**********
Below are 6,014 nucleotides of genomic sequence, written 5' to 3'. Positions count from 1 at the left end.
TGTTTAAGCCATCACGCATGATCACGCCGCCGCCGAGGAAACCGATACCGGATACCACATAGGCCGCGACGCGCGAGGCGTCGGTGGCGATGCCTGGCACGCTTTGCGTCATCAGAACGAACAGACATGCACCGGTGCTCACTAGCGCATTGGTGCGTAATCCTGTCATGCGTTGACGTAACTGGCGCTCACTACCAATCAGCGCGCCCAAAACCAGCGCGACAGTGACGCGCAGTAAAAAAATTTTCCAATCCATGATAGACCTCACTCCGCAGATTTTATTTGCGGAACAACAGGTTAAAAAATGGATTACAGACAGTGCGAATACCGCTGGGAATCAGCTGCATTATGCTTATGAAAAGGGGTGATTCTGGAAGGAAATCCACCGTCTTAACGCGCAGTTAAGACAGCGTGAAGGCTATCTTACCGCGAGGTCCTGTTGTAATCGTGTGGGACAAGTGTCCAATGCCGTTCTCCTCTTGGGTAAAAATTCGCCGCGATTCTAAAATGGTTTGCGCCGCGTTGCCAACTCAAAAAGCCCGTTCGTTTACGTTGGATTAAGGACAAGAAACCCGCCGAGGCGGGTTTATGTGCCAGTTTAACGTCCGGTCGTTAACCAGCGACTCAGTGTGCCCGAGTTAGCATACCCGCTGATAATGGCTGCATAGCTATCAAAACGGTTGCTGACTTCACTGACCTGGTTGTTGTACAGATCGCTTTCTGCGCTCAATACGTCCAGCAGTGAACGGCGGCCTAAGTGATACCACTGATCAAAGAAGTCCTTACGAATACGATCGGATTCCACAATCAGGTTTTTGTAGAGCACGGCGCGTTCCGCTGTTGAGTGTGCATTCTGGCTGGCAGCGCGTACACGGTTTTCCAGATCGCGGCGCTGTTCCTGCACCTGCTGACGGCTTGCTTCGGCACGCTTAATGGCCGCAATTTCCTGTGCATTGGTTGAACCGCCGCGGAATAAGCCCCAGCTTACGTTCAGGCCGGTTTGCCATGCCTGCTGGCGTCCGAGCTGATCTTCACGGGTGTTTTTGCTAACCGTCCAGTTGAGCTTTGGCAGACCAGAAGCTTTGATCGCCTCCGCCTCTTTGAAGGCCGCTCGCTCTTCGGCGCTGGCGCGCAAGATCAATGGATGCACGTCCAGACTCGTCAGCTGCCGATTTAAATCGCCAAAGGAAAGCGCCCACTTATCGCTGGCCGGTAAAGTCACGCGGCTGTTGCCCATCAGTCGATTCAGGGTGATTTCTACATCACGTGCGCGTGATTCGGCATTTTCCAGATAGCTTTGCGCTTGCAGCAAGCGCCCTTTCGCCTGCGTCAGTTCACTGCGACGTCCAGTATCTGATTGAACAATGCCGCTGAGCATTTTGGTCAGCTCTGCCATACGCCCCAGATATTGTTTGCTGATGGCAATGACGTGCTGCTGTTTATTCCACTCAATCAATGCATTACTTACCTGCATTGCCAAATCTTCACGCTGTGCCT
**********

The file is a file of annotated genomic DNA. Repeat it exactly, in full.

Below are 6,014 nucleotides of genomic sequence, written 5' to 3'. Positions count from 1 at the left end.
TGTTTAAGCCATCACGCATGATCACGCCGCCGCCGAGGAAACCGATACCGGATACCACATAGGCCGCGACGCGCGAGGCGTCGGTGGCGATGCCTGGCACGCTTTGCGTCATCAGAACGAACAGACATGCACCGGTGCTCACTAGCGCATTGGTGCGTAATCCTGTCATGCGTTGACGTAACTGGCGCTCACTACCAATCAGCGCGCCCAAAACCAGCGCGACAGTGACGCGCAGTAAAAAAATTTTCCAATCCATGATAGACCTCACTCCGCAGATTTTATTTGCGGAACAACAGGTTAAAAAATGGATTACAGACAGTGCGAATACCGCTGGGAATCAGCTGCATTATGCTTATGAAAAGGGGTGATTCTGGAAGGAAATCCACCGTCTTAACGCGCAGTTAAGACAGCGTGAAGGCTATCTTACCGCGAGGTCCTGTTGTAATCGTGTGGGACAAGTGTCCAATGCCGTTCTCCTCTTGGGTAAAAATTCGCCGCGATTCTAAAATGGTTTGCGCCGCGTTGCCAACTCAAAAAGCCCGTTCGTTTACGTTGGATTAAGGACAAGAAACCCGCCGAGGCGGGTTTATGTGCCAGTTTAACGTCCGGTCGTTAACCAGCGACTCAGTGTGCCCGAGTTAGCATACCCGCTGATAATGGCTGCATAGCTATCAAAACGGTTGCTGACTTCACTGACCTGGTTGTTGTACAGATCGCTTTCTGCGCTCAATACGTCCAGCAGTGAACGGCGGCCTAAGTGATACCACTGATCAAAGAAGTCCTTACGAATACGATCGGATTCCACAATCAGGTTTTTGTAGAGCACGGCGCGTTCCGCTGTTGAGTGTGCATTCTGGCTGGCAGCGCGTACACGGTTTTCCAGATCGCGGCGCTGTTCCTGCACCTGCTGACGGCTTGCTTCGGCACGCTTAATGGCCGCAATTTCCTGTGCATTGGTTGAACCGCCGCGGAATAAGCCCCAGCTTACGTTCAGGCCGGTTTGCCATGCCTGCTGGCGTCCGAGCTGATCTTCACGGGTGTTTTTGCTAACCGTCCAGTTGAGCTTTGGCAGACCAGAAGCTTTGATCGCCTCCGCCTCTTTGAAGGCCGCTCGCTCTTCGGCGCTGGCGCGCAAGATCAATGGATGCACGTCCAGACTCGTCAGCTGCCGATTTAAATCGCCAAAGGAAAGCGCCCACTTATCGCTGGCCGGTAAAGTCACGCGGCTGTTGCCCATCAGTCGATTCAGGGTGATTTCTACATCACGTGCGCGTGATTCGGCATTTTCCAGATAGCTTTGCGCTTGCAGCAAGCGCCCTTTCGCCTGCGTCAGTTCACTGCGACGTCCAGTATCTGATTGAACAATGCCGCTGAGCATTTTGGTCAGCTCTGCCATACGCCCCAGATATTGTTTGCTGATGGCAATGACGTGCTGCTGTTTATTCCACTCAATCAATGCATTACTTACCTGCATTGCCAAATCTTCACGCTGTGCCT